The Flyweight pattern is a structural design pattern that aims to minimize memory usage by sharing common state between multiple similar objects. It is used when you need to create a large number of objects that have similar properties, and the memory usage becomes a concern. The Flyweight pattern achieves this by separating the intrinsic (shared) state and extrinsic (unique) state of the objects. Here is an example of implementing the Flyweight pattern in Java:
The Shape interface represents the flyweight interface and declares the draw() method.
The Circle class is a concrete flyweight class that implements the Shape interface. It stores the intrinsic state (color) and can have extrinsic state (position and radius) set by the client.
The ShapeFactory class acts as a flyweight factory. It maintains a cache (in the form of a Map) of already created circles, keyed by their color. When the getCircle() method is called with a color, it either returns an existing circle from the cache or creates a new circle if it does not exist.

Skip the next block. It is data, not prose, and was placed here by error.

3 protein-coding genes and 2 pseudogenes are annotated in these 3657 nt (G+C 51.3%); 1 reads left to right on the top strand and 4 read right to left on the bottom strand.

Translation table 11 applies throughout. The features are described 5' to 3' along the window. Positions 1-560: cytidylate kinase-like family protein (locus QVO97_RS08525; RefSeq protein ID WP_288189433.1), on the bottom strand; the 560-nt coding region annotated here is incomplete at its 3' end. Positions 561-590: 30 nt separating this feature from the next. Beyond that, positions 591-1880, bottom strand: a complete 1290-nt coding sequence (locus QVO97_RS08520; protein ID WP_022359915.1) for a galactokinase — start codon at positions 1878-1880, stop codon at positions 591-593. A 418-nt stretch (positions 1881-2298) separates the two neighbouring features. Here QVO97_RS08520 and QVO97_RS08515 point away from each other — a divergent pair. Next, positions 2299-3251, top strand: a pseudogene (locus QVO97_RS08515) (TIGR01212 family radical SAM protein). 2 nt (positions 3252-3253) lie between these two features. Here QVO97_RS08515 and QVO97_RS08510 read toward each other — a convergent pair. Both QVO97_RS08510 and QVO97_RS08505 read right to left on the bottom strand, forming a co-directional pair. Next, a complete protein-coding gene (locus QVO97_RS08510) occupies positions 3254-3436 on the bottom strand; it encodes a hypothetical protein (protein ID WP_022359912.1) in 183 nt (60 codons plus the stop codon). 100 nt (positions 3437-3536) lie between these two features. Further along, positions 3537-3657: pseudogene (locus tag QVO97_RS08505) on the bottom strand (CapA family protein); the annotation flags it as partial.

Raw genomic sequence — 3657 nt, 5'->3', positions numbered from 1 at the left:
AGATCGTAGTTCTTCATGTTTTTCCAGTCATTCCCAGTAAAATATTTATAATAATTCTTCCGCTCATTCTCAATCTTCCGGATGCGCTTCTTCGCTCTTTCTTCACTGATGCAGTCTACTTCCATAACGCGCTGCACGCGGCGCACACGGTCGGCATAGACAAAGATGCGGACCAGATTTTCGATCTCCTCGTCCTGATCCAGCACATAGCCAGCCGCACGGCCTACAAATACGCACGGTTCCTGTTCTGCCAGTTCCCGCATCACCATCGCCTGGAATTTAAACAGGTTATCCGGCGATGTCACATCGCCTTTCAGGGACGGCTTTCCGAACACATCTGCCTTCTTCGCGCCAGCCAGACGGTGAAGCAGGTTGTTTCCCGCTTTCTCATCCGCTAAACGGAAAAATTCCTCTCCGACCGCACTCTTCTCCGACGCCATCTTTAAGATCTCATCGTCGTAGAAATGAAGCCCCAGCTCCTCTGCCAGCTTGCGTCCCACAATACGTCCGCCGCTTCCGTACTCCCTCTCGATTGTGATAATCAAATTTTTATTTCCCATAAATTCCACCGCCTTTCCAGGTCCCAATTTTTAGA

The client code in the Client class demonstrates the usage of the flyweight objects. It repeatedly requests circles with random colors and sets their position and radius. The draw() method is then called on each circle, demonstrating the sharing of the common state (color) among multiple circle objects.
By using the Flyweight pattern, you can reduce memory usage by sharing common state among similar objects, which is especially beneficial when dealing with a large number of objects. The intrinsic state is shared, while the extrinsic state can be varied. This pattern helps improve performance and optimize resource usage in memory-constrained scenarios.